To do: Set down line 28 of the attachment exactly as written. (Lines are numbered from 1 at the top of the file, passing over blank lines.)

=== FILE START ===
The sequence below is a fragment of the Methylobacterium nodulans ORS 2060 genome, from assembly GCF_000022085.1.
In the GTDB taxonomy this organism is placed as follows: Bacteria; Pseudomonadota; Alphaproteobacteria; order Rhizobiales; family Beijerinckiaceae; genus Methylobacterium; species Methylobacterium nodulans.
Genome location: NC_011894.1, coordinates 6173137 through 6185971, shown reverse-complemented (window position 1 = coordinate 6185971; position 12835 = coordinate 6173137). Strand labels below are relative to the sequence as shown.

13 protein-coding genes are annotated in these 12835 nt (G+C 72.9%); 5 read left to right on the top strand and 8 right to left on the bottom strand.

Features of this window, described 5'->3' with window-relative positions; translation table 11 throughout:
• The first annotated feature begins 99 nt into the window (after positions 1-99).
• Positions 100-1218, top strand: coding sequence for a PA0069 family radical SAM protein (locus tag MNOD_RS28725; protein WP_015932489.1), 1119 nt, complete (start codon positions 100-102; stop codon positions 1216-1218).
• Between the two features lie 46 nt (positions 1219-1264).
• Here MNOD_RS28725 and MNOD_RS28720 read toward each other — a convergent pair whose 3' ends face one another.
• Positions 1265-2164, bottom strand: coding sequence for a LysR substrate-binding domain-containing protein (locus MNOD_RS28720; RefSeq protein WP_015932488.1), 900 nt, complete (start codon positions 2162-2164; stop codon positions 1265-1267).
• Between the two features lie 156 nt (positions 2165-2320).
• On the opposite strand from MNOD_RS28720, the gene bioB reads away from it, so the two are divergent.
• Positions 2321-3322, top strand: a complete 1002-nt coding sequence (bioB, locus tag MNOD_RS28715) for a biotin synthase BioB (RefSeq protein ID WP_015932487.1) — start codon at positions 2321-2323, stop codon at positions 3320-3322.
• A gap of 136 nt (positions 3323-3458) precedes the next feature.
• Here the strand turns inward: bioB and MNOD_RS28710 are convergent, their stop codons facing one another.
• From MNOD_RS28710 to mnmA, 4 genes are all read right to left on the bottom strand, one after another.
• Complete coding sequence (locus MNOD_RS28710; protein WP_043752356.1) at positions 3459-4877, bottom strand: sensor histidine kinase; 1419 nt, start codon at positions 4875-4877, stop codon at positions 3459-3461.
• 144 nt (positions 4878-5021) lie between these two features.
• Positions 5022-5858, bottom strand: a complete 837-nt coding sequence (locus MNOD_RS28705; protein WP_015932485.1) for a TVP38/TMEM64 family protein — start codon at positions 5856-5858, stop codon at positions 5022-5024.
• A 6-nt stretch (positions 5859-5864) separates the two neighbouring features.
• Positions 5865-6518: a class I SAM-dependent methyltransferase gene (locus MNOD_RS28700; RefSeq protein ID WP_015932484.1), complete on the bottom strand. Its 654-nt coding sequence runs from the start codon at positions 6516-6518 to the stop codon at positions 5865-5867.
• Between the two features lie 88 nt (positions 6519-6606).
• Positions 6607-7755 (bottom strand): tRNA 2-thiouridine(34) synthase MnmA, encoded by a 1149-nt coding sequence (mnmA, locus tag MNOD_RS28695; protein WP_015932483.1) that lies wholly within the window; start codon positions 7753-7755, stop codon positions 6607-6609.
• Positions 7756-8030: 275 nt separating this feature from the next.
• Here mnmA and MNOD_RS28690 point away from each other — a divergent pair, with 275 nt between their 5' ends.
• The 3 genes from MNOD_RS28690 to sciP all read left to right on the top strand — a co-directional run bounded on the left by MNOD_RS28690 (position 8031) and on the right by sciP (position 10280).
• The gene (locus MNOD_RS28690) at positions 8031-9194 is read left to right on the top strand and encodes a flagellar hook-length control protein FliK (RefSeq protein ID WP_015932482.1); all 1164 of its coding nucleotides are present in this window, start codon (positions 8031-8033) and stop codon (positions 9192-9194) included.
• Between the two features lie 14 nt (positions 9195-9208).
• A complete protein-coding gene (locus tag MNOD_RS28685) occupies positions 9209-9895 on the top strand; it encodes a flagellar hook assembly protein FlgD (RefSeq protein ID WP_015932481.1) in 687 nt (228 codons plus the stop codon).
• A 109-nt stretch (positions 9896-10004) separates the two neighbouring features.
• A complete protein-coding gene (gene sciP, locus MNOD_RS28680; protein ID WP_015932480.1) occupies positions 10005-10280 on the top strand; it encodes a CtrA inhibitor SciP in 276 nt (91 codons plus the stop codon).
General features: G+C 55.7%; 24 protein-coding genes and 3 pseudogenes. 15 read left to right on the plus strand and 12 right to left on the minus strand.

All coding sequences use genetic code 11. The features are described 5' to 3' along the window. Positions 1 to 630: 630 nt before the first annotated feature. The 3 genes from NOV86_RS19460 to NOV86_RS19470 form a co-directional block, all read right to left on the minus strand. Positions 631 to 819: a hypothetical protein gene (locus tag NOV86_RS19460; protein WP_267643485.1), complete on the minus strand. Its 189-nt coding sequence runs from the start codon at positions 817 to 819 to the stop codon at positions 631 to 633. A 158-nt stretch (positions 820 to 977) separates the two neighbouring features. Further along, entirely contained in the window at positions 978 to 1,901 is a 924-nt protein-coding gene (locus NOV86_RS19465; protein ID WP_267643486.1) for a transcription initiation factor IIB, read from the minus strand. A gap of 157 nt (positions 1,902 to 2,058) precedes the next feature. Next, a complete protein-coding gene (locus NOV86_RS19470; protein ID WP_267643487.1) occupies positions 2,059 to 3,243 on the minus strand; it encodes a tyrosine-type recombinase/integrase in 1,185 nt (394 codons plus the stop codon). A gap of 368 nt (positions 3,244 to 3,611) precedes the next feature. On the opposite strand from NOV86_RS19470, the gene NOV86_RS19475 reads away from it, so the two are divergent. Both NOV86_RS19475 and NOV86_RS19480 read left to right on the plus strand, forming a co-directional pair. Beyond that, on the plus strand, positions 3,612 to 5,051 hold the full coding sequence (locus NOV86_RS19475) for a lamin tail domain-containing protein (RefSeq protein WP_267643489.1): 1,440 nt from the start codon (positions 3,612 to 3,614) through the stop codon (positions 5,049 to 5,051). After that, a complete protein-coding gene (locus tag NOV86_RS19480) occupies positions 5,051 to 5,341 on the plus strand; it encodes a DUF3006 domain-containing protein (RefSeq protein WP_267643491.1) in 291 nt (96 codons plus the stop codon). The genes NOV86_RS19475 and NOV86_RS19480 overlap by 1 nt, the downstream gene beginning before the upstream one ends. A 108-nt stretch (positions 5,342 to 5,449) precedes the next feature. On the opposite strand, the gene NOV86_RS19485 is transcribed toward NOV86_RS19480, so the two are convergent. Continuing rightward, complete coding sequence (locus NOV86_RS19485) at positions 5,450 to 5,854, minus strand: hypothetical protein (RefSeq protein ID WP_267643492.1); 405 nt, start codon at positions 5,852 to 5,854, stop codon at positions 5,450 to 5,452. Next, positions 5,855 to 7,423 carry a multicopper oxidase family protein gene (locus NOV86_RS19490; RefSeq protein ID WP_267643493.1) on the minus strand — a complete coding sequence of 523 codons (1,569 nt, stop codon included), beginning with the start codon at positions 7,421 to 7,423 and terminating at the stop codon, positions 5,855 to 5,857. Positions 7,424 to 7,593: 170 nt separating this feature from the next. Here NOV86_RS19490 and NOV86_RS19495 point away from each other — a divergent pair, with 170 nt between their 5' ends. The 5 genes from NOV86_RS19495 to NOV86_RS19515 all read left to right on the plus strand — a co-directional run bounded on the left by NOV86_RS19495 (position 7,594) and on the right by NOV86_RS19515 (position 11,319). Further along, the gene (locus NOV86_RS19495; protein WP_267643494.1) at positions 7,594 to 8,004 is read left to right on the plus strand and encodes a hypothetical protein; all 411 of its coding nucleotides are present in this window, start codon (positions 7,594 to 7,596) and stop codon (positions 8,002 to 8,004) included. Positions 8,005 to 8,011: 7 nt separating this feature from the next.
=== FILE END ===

• Between the two features lie 14 nt (positions 9195-9208).